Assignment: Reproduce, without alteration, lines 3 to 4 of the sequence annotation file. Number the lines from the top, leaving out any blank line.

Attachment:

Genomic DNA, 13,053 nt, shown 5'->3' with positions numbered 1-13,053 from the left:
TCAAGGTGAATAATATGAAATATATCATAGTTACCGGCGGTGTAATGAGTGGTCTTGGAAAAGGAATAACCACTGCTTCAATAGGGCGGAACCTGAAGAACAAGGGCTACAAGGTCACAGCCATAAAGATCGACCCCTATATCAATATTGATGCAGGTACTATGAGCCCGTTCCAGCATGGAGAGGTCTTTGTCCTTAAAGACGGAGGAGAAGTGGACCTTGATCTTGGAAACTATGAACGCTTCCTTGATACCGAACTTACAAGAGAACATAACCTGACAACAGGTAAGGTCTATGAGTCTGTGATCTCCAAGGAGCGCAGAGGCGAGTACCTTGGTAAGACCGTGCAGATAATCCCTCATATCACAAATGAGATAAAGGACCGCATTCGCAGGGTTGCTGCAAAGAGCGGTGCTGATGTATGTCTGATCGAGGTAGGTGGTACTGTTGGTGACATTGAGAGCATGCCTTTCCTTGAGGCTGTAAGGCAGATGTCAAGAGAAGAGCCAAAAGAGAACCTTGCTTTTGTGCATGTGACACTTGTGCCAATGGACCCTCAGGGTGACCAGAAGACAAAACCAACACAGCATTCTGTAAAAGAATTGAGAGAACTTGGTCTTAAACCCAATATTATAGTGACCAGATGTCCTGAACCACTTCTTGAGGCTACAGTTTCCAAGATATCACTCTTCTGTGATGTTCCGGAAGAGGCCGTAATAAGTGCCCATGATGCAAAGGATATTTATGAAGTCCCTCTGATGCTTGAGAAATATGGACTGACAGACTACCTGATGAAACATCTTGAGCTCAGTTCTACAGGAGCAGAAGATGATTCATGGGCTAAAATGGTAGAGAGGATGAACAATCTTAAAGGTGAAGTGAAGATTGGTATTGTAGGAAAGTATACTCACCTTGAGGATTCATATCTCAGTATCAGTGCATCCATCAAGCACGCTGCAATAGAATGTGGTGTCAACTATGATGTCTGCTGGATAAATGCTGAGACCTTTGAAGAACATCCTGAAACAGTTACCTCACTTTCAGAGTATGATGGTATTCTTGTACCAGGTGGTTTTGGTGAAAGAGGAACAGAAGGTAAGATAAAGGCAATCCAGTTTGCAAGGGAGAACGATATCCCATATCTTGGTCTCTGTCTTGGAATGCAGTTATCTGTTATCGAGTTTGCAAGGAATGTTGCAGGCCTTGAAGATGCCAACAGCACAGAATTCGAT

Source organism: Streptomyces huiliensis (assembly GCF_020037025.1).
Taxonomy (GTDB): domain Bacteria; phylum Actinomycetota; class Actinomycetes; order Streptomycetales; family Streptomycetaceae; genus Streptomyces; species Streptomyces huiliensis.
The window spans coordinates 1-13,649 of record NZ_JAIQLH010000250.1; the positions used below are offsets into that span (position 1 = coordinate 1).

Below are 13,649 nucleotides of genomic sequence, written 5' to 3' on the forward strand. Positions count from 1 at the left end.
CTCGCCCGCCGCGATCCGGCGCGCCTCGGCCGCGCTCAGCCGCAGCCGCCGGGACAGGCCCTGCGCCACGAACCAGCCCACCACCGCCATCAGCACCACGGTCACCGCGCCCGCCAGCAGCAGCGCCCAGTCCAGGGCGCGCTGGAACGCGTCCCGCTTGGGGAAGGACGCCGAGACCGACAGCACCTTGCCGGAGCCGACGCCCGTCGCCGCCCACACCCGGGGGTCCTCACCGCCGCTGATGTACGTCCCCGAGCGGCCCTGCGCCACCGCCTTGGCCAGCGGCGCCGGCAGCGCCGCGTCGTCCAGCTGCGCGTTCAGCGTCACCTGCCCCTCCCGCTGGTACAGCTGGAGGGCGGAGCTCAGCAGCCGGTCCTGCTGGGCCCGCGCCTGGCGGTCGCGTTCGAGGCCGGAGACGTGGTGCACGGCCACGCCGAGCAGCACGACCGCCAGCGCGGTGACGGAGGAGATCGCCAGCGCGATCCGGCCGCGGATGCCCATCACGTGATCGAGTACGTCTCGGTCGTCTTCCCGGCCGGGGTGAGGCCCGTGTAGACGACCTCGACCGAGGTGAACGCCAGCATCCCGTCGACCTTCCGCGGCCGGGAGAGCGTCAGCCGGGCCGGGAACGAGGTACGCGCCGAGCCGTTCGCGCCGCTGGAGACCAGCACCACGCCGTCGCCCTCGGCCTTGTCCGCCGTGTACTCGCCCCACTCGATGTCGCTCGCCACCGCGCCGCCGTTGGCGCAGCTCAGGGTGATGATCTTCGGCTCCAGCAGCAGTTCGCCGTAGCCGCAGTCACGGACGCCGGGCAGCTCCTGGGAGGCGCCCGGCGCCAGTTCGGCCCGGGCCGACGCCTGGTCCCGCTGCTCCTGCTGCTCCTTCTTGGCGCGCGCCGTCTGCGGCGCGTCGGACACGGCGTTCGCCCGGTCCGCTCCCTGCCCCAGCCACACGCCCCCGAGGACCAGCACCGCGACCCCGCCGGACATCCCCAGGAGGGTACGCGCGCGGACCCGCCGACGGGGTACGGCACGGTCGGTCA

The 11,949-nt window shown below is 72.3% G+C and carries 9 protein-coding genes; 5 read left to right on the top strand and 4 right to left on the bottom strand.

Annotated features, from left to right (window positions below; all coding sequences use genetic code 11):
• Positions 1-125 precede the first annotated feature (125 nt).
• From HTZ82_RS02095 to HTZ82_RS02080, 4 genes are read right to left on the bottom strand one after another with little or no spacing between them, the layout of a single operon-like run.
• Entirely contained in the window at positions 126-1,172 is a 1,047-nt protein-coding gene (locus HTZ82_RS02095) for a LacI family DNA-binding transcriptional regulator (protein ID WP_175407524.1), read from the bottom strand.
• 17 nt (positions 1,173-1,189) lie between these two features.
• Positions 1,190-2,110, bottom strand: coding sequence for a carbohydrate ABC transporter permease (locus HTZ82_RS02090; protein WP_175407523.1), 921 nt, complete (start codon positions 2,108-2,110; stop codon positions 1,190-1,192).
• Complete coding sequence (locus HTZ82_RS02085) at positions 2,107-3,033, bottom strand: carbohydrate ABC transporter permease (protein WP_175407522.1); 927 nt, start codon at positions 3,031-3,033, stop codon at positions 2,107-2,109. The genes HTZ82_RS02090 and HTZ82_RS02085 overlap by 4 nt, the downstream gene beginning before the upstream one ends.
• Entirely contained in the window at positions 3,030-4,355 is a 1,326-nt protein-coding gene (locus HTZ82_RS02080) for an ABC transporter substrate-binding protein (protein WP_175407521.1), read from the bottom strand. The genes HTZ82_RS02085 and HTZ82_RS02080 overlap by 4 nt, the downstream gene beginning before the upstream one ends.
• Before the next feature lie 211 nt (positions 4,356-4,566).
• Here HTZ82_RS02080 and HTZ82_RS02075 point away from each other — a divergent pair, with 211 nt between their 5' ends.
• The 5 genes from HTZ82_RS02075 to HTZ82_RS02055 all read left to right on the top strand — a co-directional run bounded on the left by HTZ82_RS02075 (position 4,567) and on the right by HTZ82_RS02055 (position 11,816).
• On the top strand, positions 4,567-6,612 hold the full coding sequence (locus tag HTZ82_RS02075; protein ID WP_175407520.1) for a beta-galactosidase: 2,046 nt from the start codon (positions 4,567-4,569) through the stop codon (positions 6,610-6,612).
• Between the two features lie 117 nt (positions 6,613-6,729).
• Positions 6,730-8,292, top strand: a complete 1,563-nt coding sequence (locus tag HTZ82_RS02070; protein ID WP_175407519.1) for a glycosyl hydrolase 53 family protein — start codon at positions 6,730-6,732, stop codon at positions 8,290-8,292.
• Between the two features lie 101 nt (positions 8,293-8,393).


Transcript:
Source organism: Streptomyces huiliensis (assembly GCF_020037025.1).
Taxonomy (GTDB): domain Bacteria; phylum Actinomycetota; class Actinomycetes; order Streptomycetales; family Streptomycetaceae; genus Streptomyces; species Streptomyces huiliensis.